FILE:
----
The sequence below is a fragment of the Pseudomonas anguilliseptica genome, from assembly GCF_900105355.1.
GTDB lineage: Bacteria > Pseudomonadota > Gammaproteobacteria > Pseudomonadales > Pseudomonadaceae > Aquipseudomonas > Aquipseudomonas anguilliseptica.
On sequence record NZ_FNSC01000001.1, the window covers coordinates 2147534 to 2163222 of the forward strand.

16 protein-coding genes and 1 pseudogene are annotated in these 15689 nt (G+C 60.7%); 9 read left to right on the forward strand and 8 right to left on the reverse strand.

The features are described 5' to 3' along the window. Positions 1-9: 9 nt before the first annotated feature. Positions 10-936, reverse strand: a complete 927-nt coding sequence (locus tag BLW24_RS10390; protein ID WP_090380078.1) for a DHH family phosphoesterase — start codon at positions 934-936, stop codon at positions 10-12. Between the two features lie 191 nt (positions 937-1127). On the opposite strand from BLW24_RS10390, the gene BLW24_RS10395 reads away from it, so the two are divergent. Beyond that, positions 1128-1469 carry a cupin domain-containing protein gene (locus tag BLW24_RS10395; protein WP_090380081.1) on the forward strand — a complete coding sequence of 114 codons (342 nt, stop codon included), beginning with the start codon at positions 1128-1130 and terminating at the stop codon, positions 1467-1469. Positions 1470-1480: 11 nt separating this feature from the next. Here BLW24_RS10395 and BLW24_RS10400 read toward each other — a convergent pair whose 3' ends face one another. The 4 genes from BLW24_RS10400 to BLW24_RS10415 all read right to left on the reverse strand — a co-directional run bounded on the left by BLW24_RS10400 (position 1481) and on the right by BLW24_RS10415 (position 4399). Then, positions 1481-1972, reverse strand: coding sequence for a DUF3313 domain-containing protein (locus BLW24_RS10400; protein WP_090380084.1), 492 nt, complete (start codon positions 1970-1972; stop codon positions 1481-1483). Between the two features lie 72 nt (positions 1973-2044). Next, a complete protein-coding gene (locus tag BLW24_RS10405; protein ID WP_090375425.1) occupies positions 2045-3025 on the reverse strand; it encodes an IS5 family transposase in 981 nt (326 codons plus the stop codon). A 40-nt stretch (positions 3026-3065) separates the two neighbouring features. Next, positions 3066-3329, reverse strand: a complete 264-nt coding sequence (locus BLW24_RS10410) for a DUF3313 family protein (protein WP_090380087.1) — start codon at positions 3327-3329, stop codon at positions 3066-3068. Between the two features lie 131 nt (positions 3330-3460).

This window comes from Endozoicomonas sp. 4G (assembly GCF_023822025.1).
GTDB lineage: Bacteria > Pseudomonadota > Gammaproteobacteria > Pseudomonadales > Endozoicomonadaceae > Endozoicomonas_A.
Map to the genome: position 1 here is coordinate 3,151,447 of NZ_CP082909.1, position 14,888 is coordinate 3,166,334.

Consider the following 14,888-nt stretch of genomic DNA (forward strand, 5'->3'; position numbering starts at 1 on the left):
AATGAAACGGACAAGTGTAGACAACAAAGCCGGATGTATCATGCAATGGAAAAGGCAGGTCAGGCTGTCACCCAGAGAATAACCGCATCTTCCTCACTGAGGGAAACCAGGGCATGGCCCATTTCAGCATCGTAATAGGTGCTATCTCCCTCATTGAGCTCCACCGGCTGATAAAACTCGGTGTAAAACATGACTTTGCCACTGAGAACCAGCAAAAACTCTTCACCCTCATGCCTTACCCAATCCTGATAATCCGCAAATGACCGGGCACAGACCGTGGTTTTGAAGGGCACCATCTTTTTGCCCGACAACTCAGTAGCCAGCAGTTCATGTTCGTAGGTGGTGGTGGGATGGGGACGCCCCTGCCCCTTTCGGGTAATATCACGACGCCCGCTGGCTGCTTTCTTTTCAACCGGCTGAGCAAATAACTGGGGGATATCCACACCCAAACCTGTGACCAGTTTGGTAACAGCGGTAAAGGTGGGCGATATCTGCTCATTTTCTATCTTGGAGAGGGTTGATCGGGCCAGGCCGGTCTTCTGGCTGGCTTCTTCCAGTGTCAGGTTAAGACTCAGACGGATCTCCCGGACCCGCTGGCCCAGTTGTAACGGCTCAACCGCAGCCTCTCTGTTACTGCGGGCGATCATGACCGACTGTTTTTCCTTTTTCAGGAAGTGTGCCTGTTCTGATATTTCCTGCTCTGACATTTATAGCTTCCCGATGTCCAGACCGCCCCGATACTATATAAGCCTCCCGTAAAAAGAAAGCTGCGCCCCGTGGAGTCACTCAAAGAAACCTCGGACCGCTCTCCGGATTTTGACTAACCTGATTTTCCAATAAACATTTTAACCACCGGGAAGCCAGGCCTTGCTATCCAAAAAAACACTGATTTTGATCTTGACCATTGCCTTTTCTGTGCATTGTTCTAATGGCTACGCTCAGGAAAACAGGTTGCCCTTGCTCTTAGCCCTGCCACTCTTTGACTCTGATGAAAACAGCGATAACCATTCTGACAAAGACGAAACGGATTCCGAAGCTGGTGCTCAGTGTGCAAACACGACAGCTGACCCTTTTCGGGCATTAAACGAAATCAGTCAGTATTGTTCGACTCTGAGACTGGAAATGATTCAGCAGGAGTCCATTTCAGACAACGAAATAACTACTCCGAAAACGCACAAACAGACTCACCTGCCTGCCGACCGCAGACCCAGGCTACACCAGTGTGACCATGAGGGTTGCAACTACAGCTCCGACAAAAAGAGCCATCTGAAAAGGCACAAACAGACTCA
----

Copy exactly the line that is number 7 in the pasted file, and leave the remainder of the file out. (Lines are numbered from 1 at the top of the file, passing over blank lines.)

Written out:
GTDB lineage: Bacteria > Pseudomonadota > Gammaproteobacteria > Pseudomonadales > Endozoicomonadaceae > Endozoicomonas_A.